Not Orthodox and not Reform

It was not the Romans who destroyed Jerusalem, our sages taught us, but the baseless hatred that spread within it.

By SHMUEL RABINOWITZ
November 4, 2012 22:38
3 minute read.
Western Wall

Western Wall. (photo credit: www.goisrael.com)

 
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Recently, worshipers at the Western Wall were again caught, and not to their advantage, in the struggle among various streams of Judaism over recognition and influence. The prayer of thousands of people who came to the Western Wall from afar was disturbed by illegal demonstrations, provocation, and arrests that were meant as a show for the media.

It is difficult to see a group who, in the name of its values and principles, renounces the verdict of the High Court of Justice. Please let it be clear – the organization of the Women of the Wall and the entire Reform movement are the only Jewish stream to receive from the State of Israel its own private area for prayers at the Western Wall, at an investment of $2 million of taxpayers’ money. All the other tens of streams and sub-streams in the Jewish nation crowd together in the Western Wall Plaza in peace and brotherhood, with mutual respect, and not one of them complains that “this place is too small.”

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It is even more difficult to see, in front of the Western Wall stones, scenes of Jews fighting each other and slandering one another. The stones of the Wall still remember the Jewish wars of 2,000 years ago; the libel, the wars of the righteous, the knives drawn on brothers inside the Temple.

It was not the Romans who destroyed Jerusalem, our sages taught us, but the baseless hatred that spread within it.

I have written this before and will write it again – the Western Wall is not Orthodox, just as it is not Reform. The Western Wall was there many years before we sadly split into streams and camps, and will continue to stand strong, God willing, until the Mashiach comes. The Western Wall is the place of prayer for every individual in the nation, and as such it must carefully safeguard the individual’s right to privacy and respect during the precious moments of prayer. The secret of the Western Wall is the secret of diminution, which demands that each one of us minimize the traditions in which we differ and focus on what is common and which unifies us.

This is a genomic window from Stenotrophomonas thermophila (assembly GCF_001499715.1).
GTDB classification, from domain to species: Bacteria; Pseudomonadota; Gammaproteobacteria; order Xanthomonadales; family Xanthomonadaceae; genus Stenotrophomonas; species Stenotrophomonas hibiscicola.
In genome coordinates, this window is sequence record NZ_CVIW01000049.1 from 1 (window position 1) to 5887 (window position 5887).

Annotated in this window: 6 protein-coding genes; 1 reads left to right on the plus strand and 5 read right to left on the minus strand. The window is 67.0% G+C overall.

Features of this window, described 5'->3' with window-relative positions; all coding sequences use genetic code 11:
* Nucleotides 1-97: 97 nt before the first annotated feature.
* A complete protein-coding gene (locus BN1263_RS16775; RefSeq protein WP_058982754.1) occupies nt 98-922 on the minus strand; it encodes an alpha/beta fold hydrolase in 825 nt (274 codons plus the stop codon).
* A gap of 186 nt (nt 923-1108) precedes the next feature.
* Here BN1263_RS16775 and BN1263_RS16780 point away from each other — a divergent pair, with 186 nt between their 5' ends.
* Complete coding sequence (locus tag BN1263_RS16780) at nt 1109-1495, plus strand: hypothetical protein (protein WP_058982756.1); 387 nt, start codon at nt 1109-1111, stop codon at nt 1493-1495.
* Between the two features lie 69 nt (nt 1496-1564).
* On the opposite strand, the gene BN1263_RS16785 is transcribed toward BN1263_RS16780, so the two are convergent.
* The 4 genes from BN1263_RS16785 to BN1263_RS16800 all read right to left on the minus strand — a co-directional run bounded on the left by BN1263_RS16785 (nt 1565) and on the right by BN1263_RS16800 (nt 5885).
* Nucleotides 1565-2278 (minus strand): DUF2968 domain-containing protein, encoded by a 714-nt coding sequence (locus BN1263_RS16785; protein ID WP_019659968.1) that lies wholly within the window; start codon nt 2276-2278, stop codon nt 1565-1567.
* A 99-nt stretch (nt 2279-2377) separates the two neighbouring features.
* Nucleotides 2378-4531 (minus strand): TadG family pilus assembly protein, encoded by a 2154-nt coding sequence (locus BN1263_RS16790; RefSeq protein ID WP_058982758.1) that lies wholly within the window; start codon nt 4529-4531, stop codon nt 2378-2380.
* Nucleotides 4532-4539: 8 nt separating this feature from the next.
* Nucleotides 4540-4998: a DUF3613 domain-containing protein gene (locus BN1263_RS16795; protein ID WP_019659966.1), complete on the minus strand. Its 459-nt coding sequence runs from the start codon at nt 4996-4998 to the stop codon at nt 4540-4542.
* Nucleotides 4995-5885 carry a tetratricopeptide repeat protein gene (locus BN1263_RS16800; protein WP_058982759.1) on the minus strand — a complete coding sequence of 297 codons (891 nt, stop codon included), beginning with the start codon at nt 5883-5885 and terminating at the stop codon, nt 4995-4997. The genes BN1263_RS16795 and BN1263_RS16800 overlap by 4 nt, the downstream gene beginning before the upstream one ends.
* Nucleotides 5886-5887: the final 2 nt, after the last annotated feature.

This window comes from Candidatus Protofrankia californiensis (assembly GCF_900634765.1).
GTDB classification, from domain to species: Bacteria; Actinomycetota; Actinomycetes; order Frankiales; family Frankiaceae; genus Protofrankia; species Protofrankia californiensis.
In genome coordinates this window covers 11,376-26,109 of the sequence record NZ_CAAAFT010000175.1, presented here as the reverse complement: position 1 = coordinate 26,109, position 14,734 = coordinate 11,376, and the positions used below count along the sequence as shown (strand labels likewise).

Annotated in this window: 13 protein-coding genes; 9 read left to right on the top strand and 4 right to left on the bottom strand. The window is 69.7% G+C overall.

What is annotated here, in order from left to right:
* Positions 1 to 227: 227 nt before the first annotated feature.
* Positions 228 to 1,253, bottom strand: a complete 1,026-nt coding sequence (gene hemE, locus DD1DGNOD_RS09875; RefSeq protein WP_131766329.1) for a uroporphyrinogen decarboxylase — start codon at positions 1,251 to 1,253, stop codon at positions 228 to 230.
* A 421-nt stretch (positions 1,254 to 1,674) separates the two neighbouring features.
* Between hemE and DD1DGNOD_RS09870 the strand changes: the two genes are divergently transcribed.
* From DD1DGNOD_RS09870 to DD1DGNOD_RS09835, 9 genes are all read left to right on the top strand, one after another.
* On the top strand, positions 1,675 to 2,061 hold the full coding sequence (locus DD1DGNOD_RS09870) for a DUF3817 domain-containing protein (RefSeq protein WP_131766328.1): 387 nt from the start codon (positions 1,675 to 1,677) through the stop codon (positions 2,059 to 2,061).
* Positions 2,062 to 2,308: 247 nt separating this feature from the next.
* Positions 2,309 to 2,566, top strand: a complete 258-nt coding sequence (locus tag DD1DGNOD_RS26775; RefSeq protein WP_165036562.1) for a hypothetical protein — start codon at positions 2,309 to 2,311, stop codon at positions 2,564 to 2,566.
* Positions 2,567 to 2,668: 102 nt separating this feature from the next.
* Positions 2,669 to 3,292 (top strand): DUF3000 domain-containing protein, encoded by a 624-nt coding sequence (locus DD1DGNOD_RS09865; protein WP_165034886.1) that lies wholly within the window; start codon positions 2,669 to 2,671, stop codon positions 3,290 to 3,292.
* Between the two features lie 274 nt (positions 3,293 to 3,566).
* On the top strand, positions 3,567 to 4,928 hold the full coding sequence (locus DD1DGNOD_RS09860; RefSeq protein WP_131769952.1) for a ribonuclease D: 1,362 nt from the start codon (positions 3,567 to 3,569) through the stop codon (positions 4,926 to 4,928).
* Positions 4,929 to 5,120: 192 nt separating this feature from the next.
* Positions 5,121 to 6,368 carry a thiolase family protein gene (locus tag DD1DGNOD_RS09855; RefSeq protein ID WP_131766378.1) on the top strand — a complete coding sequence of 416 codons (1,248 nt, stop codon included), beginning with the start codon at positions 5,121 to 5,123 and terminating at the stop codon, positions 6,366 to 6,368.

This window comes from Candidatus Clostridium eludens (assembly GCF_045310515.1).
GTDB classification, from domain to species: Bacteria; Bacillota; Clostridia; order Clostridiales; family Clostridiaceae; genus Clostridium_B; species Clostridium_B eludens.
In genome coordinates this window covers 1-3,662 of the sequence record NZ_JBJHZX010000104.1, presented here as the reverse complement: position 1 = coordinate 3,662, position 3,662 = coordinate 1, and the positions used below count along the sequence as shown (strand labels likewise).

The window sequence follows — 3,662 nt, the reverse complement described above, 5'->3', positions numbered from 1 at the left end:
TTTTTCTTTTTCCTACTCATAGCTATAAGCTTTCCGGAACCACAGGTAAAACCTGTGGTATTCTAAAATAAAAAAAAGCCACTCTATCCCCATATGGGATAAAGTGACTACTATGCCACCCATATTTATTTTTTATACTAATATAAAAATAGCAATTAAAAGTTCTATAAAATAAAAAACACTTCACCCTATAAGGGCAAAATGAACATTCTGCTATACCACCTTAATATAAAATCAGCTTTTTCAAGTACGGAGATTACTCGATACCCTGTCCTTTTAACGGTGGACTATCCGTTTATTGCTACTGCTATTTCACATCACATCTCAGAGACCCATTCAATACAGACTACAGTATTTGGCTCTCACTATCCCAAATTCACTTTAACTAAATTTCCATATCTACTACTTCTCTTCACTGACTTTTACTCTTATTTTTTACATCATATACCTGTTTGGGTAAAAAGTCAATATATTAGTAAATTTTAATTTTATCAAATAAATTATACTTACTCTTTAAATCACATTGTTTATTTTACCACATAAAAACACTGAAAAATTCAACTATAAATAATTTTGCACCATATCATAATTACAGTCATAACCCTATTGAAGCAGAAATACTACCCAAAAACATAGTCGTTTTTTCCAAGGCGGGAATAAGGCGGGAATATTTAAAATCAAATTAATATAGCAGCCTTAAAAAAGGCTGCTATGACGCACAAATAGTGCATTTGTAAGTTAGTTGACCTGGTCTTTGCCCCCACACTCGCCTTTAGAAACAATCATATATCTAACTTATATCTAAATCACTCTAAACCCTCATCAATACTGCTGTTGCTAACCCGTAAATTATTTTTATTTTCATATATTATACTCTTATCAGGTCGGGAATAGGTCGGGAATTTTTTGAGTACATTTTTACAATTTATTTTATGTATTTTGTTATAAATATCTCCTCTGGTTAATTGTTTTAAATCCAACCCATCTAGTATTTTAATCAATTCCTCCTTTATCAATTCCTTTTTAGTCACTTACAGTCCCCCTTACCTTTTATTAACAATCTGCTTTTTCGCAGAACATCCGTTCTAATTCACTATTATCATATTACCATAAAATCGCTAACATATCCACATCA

For this reason, and this reason alone, there will not be at the Western Wall a demonstration quorum of Women of the Wall, just as there will not be at the Western Wall a “gathering” of a hassidic leader.

This is the one place, perhaps the last, where we are all united as Jews. It would be terrible if here, too, we emphasize the differences among us.



As the rabbi of the Western Wall, it is my job and my obligation to make sure this does not happen.

The first chief rabbi of the Land of Israel, Rabbi Avraham Yitzchak HaCohen Kook, of blessed memory, said, “The pure righteous do not complain about evil but add righteousness, do not complain about heresy but add faith, do not complain about ignorance but add wisdom.”

While facing the repeated attempts to turn the Western Wall, the unifying heart of the Jewish nation, into an arena of public dispute, we will continue to work toward bringing millions of students, soldiers, tourists and worshipers to the Western Wall every year, out of respect and love for each one of them.

And both the observant and the secular, both Jews and non-Jews, will continue to pray at the Western Wall Plaza side by side with mutual respect and brotherhood, as is written: “For My house shall be called a house of prayer for all peoples.”

And with God’s help, when the fire of dispute and baseless hatred die out, all will find their place here.

The writer is the rabbi of the Western Wall and the holy sites.


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